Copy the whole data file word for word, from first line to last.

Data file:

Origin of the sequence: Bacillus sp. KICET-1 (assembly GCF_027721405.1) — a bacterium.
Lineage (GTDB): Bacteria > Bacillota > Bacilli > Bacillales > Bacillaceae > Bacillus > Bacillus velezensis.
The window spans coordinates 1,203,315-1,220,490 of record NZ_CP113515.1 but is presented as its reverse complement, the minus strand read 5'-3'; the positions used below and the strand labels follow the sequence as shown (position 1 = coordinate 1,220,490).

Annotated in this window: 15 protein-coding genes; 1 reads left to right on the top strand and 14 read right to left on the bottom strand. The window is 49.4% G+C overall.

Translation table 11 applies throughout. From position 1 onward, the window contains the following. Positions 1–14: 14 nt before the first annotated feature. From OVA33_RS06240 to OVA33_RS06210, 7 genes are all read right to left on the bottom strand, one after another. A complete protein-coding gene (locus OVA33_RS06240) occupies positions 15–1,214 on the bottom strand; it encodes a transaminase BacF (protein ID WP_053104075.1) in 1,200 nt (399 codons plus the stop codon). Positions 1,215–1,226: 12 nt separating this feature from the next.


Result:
Origin of the sequence: Bacillus sp. KICET-1 (assembly GCF_027721405.1) — a bacterium.
Lineage (GTDB): Bacteria > Bacillota > Bacilli > Bacillales > Bacillaceae > Bacillus > Bacillus velezensis.
The window spans coordinates 1,203,315-1,220,490 of record NZ_CP113515.1 but is presented as its reverse complement, the minus strand read 5'-3'; the positions used below and the strand labels follow the sequence as shown (position 1 = coordinate 1,220,490).

Annotated in this window: 15 protein-coding genes; 1 reads left to right on the top strand and 14 read right to left on the bottom strand. The window is 49.4% G+C overall.

Translation table 11 applies throughout. From position 1 onward, the window contains the following. Positions 1–14: 14 nt before the first annotated feature. From OVA33_RS06240 to OVA33_RS06210, 7 genes are all read right to left on the bottom strand, one after another. A complete protein-coding gene (locus OVA33_RS06240) occupies positions 15–1,214 on the bottom strand; it encodes a transaminase BacF (protein ID WP_053104075.1) in 1,200 nt (399 codons plus the stop codon). Positions 1,215–1,226: 12 nt separating this feature from the next.